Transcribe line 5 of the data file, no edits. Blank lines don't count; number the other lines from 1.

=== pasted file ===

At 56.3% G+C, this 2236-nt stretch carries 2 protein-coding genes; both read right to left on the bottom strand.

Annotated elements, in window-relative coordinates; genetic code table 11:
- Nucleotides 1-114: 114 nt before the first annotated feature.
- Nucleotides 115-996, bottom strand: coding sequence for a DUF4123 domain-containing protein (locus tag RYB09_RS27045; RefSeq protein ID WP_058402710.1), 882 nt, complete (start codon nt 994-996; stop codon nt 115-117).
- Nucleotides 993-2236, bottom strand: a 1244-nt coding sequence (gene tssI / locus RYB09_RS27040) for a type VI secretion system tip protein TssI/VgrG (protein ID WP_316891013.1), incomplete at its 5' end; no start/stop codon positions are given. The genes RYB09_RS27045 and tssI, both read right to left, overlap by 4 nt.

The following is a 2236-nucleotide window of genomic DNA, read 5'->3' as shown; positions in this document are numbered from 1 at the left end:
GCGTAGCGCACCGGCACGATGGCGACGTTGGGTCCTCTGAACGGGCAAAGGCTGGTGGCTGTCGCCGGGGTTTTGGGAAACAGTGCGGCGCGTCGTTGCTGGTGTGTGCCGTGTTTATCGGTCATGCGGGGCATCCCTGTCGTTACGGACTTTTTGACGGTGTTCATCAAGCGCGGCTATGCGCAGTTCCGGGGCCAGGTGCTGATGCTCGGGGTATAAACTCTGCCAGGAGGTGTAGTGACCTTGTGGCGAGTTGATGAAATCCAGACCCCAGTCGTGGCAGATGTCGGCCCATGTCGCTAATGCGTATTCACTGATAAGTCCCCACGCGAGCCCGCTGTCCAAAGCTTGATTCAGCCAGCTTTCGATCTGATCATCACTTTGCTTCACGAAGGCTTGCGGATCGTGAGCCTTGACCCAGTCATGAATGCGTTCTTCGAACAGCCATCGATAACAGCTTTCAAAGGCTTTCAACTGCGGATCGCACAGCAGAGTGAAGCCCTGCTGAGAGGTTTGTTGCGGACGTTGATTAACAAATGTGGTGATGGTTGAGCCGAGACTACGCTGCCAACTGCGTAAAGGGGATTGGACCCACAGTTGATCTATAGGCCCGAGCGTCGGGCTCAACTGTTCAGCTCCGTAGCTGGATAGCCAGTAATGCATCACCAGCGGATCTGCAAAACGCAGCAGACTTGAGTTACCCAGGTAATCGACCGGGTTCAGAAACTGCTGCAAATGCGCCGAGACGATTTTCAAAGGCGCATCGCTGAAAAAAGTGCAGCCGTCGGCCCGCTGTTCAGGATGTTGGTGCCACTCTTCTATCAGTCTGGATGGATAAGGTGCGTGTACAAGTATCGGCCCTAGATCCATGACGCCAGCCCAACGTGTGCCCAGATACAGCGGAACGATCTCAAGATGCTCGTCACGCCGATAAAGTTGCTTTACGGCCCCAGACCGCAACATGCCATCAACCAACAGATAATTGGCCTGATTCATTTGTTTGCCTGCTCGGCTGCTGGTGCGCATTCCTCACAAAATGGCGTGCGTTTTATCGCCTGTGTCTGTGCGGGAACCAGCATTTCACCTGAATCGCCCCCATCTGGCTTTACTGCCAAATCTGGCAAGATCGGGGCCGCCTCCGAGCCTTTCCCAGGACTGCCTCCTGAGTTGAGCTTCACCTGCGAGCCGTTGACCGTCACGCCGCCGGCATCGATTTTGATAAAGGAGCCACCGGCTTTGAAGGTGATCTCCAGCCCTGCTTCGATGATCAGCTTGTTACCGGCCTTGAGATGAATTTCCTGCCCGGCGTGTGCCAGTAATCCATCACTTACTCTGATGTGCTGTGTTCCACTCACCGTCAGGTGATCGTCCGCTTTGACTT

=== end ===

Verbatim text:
- Nucleotides 993-2236, bottom strand: a 1244-nt coding sequence (gene tssI / locus RYB09_RS27040) for a type VI secretion system tip protein TssI/VgrG (protein ID WP_316891013.1), incomplete at its 5' end; no start/stop codon positions are given. The genes RYB09_RS27045 and tssI, both read right to left, overlap by 4 nt.